When London’s Dishoom restaurant was opening a new location in Shoreditch, OgilvyOne UK helped to develop a way to incorporate the sense of shared history inherent in the Irani-style cafe with a series of dishes designed with personal stories.

The Yazdani bakery in Mumbai has been selling handmade baked goods since 1953.

Each of the plates at Dishoom is adorned with a tale submitted online. “Whilst we couldn’t fill the tables with the characters from the old cafes we found a way to fill them with their wonderful stories,” Emma DeLaFosse, executive creative director, OgilvyOne UK says.

These Irani cafes were hubs for time spent socializing over delicious, authentic food. Here’s Cafe B. Merwan & Co.

“Black text and line drawings were deliberately selected to juxtapose the color of the food,” DeLaFosse says.

The lively interior scene at Cafe Brittania.

Of the hundreds of online entries, 80 memories were chosen to adorn Dishoom’s plain white plates in various shapes and styles--and there’s still a spot on the site to design your own.

Cafe Kyani & Co.

Ultra-encouragement to join the clean plate club--a story at the end of the meal.

Good times at Cafe Olympia.

Co.Design

Dinner Plates That Make Personal Histories Part Of The Meal

OgilvyOne UK devised a unique way for people to share their stories at a new restaurant in London.

Cafe culture is a strange breed these days. In San Francisco you’ll see as many Macbooks as people at most joints; conversing is, of course, allowed, but most folks are focused on a screen of some sort, sitting alone—or together—and scrolling, scrolling, scrolling. In Bombay, the Irani cafes that once flourished as laid-back hubs of genuine social interaction—long chats, delicious nibbles—have all but disappeared, with locations dwindling to the low 30s (down from nearly 400 less than a century ago).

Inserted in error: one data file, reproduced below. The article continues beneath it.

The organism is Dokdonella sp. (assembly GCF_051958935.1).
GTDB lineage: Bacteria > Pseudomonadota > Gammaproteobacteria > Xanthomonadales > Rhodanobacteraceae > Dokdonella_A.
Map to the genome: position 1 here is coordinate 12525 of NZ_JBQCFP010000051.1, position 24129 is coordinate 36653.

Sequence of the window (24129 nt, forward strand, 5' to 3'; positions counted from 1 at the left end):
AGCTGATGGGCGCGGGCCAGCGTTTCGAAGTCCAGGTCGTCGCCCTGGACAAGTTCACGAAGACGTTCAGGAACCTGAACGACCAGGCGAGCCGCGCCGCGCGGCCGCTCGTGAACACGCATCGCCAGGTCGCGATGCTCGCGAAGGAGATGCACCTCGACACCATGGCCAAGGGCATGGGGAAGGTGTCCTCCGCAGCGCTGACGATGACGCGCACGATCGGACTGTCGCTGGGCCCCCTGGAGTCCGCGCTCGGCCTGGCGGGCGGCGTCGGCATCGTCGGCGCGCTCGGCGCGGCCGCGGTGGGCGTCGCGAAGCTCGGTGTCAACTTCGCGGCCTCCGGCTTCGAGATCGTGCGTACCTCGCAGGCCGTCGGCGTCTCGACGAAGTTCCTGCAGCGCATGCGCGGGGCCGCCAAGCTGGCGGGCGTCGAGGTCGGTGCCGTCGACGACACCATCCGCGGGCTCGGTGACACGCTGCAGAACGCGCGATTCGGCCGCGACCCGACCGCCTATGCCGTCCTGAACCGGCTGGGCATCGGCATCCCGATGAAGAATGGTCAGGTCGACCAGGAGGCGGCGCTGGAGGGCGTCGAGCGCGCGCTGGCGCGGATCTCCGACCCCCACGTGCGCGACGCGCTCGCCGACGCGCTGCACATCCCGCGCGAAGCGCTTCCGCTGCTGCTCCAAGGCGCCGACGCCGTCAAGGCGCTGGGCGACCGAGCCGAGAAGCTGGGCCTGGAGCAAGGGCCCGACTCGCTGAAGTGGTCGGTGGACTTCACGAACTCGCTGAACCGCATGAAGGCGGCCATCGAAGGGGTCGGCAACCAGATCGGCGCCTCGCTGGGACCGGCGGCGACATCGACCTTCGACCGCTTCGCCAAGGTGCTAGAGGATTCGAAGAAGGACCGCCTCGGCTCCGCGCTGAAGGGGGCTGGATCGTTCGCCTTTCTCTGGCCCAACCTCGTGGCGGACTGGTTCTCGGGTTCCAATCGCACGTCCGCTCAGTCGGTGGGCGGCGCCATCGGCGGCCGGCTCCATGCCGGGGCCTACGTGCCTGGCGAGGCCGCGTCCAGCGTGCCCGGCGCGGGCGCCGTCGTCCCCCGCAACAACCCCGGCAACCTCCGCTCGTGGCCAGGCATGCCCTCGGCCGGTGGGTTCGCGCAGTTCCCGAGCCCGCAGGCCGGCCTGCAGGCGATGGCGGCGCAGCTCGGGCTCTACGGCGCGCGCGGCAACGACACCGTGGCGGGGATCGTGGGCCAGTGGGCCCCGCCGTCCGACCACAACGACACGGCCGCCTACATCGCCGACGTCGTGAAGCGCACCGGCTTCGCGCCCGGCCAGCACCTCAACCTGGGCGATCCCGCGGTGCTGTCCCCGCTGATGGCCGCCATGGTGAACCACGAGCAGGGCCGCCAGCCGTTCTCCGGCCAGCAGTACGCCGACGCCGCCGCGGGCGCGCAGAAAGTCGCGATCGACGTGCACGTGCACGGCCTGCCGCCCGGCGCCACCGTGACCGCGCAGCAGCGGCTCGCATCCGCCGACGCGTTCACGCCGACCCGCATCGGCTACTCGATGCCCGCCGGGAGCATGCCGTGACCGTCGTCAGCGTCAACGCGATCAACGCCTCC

London’s Dishoom restaurant in Covent Garden modeled its approach to dining after these traditional spots—a comfortable place to while away an afternoon. When it was time to open a new branch in Shoreditch, the owners wanted a way to capture the sense of convivial community in a unique way, so they called upon the gang at OgilvyOne UK to come up with something that would contribute to an “authentic” shared experience. “Whilst we couldn’t fill the tables with the characters from the old cafes we found a way to fill them with their wonderful stories,” Emma DeLaFosse, executive creative director, OgilvyOne UK tells Co.Design.

They set up a site where people could submit their own personal tales: of go-to raspberry sodas, of bhurji so spicy it would make you cry, of charmingly grumpy proprietors. Of the hundreds of entries, 80 special memories were chosen to adorn Dishoom’s plain white plates in various shapes and styles. “Black text and line drawings were deliberately selected to juxtapose the color of the food,” DeLaFosse says.

Bummed you missed your chance to divulge a cherished memory? There’s still a spot on the site to design your own, and hey—if it’s compelling enough, someone else might enjoy a meal over your very words at Dishoom someday.

(h/t Creative Review)

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